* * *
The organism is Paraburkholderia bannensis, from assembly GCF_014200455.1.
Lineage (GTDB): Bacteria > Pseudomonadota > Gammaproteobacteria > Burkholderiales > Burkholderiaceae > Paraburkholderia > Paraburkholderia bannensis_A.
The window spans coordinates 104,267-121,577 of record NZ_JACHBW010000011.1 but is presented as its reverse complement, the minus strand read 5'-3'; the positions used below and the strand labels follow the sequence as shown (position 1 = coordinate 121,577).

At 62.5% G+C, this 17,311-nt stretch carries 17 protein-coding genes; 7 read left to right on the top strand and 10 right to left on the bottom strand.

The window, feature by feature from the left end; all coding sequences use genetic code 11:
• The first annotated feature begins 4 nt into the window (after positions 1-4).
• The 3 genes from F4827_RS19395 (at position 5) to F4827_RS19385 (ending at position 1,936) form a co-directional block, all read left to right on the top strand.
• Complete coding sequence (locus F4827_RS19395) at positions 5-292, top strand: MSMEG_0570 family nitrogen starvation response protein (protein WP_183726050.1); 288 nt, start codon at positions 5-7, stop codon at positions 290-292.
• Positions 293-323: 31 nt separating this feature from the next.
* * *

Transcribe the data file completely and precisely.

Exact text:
The organism is Paraburkholderia bannensis, from assembly GCF_014200455.1.
Lineage (GTDB): Bacteria > Pseudomonadota > Gammaproteobacteria > Burkholderiales > Burkholderiaceae > Paraburkholderia > Paraburkholderia bannensis_A.
The window spans coordinates 104,267-121,577 of record NZ_JACHBW010000011.1 but is presented as its reverse complement, the minus strand read 5'-3'; the positions used below and the strand labels follow the sequence as shown (position 1 = coordinate 121,577).

At 62.5% G+C, this 17,311-nt stretch carries 17 protein-coding genes; 7 read left to right on the top strand and 10 right to left on the bottom strand.

The window, feature by feature from the left end; all coding sequences use genetic code 11:
• The first annotated feature begins 4 nt into the window (after positions 1-4).
• The 3 genes from F4827_RS19395 (at position 5) to F4827_RS19385 (ending at position 1,936) form a co-directional block, all read left to right on the top strand.
• Complete coding sequence (locus F4827_RS19395) at positions 5-292, top strand: MSMEG_0570 family nitrogen starvation response protein (protein WP_183726050.1); 288 nt, start codon at positions 5-7, stop codon at positions 290-292.
• Positions 293-323: 31 nt separating this feature from the next.